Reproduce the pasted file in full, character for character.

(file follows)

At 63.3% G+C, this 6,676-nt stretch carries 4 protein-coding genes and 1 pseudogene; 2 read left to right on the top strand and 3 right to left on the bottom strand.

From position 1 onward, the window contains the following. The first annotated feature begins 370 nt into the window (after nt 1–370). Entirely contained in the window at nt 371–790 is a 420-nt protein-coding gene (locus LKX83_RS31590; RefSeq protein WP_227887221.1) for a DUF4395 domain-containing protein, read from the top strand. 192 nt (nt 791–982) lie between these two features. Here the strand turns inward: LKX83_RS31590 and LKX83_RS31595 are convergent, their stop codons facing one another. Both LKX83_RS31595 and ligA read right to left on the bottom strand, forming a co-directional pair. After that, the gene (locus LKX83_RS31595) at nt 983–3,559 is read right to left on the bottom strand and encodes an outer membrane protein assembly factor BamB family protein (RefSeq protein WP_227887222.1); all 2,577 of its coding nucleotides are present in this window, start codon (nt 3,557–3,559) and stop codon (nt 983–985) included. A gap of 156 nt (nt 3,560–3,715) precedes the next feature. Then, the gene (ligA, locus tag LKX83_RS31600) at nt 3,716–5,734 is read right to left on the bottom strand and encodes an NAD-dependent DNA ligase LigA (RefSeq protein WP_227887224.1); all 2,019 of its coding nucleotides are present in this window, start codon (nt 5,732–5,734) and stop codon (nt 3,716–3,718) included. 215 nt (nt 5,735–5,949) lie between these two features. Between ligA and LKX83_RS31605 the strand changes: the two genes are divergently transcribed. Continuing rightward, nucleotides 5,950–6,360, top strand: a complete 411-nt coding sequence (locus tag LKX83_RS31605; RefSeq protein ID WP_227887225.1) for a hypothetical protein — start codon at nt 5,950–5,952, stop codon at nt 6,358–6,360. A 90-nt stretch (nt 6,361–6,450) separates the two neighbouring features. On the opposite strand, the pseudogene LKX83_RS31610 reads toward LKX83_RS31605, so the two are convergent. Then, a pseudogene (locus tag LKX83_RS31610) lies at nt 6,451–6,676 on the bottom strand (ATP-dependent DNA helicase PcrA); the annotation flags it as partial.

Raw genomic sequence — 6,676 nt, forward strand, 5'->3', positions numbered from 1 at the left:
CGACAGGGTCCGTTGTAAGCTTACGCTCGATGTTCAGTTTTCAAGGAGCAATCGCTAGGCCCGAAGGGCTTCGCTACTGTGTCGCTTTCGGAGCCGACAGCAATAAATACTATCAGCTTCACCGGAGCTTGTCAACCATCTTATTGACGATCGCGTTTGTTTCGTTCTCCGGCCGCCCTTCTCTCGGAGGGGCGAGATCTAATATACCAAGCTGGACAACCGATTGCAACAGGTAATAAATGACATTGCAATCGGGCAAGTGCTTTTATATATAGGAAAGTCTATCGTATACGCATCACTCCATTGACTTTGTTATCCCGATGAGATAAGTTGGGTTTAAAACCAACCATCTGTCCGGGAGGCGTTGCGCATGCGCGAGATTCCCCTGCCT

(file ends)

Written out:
At 63.3% G+C, this 6,676-nt stretch carries 4 protein-coding genes and 1 pseudogene; 2 read left to right on the top strand and 3 right to left on the bottom strand.

From position 1 onward, the window contains the following. The first annotated feature begins 370 nt into the window (after nt 1–370). Entirely contained in the window at nt 371–790 is a 420-nt protein-coding gene (locus LKX83_RS31590; RefSeq protein WP_227887221.1) for a DUF4395 domain-containing protein, read from the top strand. 192 nt (nt 791–982) lie between these two features. Here the strand turns inward: LKX83_RS31590 and LKX83_RS31595 are convergent, their stop codons facing one another. Both LKX83_RS31595 and ligA read right to left on the bottom strand, forming a co-directional pair. After that, the gene (locus LKX83_RS31595) at nt 983–3,559 is read right to left on the bottom strand and encodes an outer membrane protein assembly factor BamB family protein (RefSeq protein WP_227887222.1); all 2,577 of its coding nucleotides are present in this window, start codon (nt 3,557–3,559) and stop codon (nt 983–985) included. A gap of 156 nt (nt 3,560–3,715) precedes the next feature. Then, the gene (ligA, locus tag LKX83_RS31600) at nt 3,716–5,734 is read right to left on the bottom strand and encodes an NAD-dependent DNA ligase LigA (RefSeq protein WP_227887224.1); all 2,019 of its coding nucleotides are present in this window, start codon (nt 5,732–5,734) and stop codon (nt 3,716–3,718) included. 215 nt (nt 5,735–5,949) lie between these two features. Between ligA and LKX83_RS31605 the strand changes: the two genes are divergently transcribed. Continuing rightward, nucleotides 5,950–6,360, top strand: a complete 411-nt coding sequence (locus tag LKX83_RS31605; RefSeq protein ID WP_227887225.1) for a hypothetical protein — start codon at nt 5,950–5,952, stop codon at nt 6,358–6,360. A 90-nt stretch (nt 6,361–6,450) separates the two neighbouring features. On the opposite strand, the pseudogene LKX83_RS31610 reads toward LKX83_RS31605, so the two are convergent. Then, a pseudogene (locus tag LKX83_RS31610) lies at nt 6,451–6,676 on the bottom strand (ATP-dependent DNA helicase PcrA); the annotation flags it as partial.

Raw genomic sequence — 6,676 nt, forward strand, 5'->3', positions numbered from 1 at the left:
CGACAGGGTCCGTTGTAAGCTTACGCTCGATGTTCAGTTTTCAAGGAGCAATCGCTAGGCCCGAAGGGCTTCGCTACTGTGTCGCTTTCGGAGCCGACAGCAATAAATACTATCAGCTTCACCGGAGCTTGTCAACCATCTTATTGACGATCGCGTTTGTTTCGTTCTCCGGCCGCCCTTCTCTCGGAGGGGCGAGATCTAATATACCAAGCTGGACAACCGATTGCAACAGGTAATAAATGACATTGCAATCGGGCAAGTGCTTTTATATATAGGAAAGTCTATCGTATACGCATCACTCCATTGACTTTGTTATCCCGATGAGATAAGTTGGGTTTAAAACCAACCATCTGTCCGGGAGGCGTTGCGCATGCGCGAGATTCCCCTGCCT